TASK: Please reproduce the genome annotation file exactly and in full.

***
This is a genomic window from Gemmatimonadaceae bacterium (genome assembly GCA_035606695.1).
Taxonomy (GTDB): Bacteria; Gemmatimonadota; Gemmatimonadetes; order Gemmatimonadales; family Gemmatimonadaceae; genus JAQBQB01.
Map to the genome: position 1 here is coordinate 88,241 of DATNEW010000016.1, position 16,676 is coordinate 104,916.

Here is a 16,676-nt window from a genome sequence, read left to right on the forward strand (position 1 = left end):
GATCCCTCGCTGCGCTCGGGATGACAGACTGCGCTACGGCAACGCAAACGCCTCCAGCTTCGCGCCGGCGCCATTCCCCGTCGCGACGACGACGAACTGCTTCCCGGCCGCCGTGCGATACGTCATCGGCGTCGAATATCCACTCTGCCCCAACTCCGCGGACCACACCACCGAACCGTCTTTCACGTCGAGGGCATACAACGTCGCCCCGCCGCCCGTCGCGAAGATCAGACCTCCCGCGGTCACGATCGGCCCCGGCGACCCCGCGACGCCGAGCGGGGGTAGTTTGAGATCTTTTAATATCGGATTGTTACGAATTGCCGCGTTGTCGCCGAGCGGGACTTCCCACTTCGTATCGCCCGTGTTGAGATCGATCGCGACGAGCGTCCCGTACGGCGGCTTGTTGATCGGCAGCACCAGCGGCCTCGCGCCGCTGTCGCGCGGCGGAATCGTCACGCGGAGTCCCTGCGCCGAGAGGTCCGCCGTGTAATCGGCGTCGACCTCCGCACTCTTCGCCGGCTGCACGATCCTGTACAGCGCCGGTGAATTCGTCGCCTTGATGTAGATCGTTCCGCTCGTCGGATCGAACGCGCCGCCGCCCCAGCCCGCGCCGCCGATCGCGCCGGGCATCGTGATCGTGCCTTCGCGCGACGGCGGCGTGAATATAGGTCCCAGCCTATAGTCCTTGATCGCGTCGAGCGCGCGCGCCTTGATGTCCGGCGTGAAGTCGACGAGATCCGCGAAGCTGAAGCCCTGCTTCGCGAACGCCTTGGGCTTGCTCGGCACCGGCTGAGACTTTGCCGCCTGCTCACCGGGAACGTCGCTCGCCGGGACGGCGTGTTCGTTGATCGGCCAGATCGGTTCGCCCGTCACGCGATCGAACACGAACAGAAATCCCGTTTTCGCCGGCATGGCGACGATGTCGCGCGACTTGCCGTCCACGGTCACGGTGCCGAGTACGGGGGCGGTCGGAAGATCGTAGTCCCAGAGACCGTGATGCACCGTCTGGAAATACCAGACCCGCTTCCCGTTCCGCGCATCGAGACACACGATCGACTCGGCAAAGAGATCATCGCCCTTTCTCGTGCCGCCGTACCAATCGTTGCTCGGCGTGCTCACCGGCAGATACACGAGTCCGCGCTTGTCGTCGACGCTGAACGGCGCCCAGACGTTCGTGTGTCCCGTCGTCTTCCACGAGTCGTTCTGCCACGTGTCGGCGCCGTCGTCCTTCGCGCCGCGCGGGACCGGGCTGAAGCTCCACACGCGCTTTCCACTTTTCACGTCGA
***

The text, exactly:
This is a genomic window from Gemmatimonadaceae bacterium (genome assembly GCA_035606695.1).
Taxonomy (GTDB): Bacteria; Gemmatimonadota; Gemmatimonadetes; order Gemmatimonadales; family Gemmatimonadaceae; genus JAQBQB01.
Map to the genome: position 1 here is coordinate 88,241 of DATNEW010000016.1, position 16,676 is coordinate 104,916.

Here is a 16,676-nt window from a genome sequence, read left to right on the forward strand (position 1 = left end):
GATCCCTCGCTGCGCTCGGGATGACAGACTGCGCTACGGCAACGCAAACGCCTCCAGCTTCGCGCCGGCGCCATTCCCCGTCGCGACGACGACGAACTGCTTCCCGGCCGCCGTGCGATACGTCATCGGCGTCGAATATCCACTCTGCCCCAACTCCGCGGACCACACCACCGAACCGTCTTTCACGTCGAGGGCATACAACGTCGCCCCGCCGCCCGTCGCGAAGATCAGACCTCCCGCGGTCACGATCGGCCCCGGCGACCCCGCGACGCCGAGCGGGGGTAGTTTGAGATCTTTTAATATCGGATTGTTACGAATTGCCGCGTTGTCGCCGAGCGGGACTTCCCACTTCGTATCGCCCGTGTTGAGATCGATCGCGACGAGCGTCCCGTACGGCGGCTTGTTGATCGGCAGCACCAGCGGCCTCGCGCCGCTGTCGCGCGGCGGAATCGTCACGCGGAGTCCCTGCGCCGAGAGGTCCGCCGTGTAATCGGCGTCGACCTCCGCACTCTTCGCCGGCTGCACGATCCTGTACAGCGCCGGTGAATTCGTCGCCTTGATGTAGATCGTTCCGCTCGTCGGATCGAACGCGCCGCCGCCCCAGCCCGCGCCGCCGATCGCGCCGGGCATCGTGATCGTGCCTTCGCGCGACGGCGGCGTGAATATAGGTCCCAGCCTATAGTCCTTGATCGCGTCGAGCGCGCGCGCCTTGATGTCCGGCGTGAAGTCGACGAGATCCGCGAAGCTGAAGCCCTGCTTCGCGAACGCCTTGGGCTTGCTCGGCACCGGCTGAGACTTTGCCGCCTGCTCACCGGGAACGTCGCTCGCCGGGACGGCGTGTTCGTTGATCGGCCAGATCGGTTCGCCCGTCACGCGATCGAACACGAACAGAAATCCCGTTTTCGCCGGCATGGCGACGATGTCGCGCGACTTGCCGTCCACGGTCACGGTGCCGAGTACGGGGGCGGTCGGAAGATCGTAGTCCCAGAGACCGTGATGCACCGTCTGGAAATACCAGACCCGCTTCCCGTTCCGCGCATCGAGACACACGATCGACTCGGCAAAGAGATCATCGCCCTTTCTCGTGCCGCCGTACCAATCGTTGCTCGGCGTGCTCACCGGCAGATACACGAGTCCGCGCTTGTCGTCGACGCTGAACGGCGCCCAGACGTTCGTGTGTCCCGTCGTCTTCCACGAGTCGTTCTGCCACGTGTCGGCGCCGTCGTCCTTCGCGCCGCGCGGGACCGGGCTGAAGCTCCACACGCGCTTTCCACTTTTCACGTCGA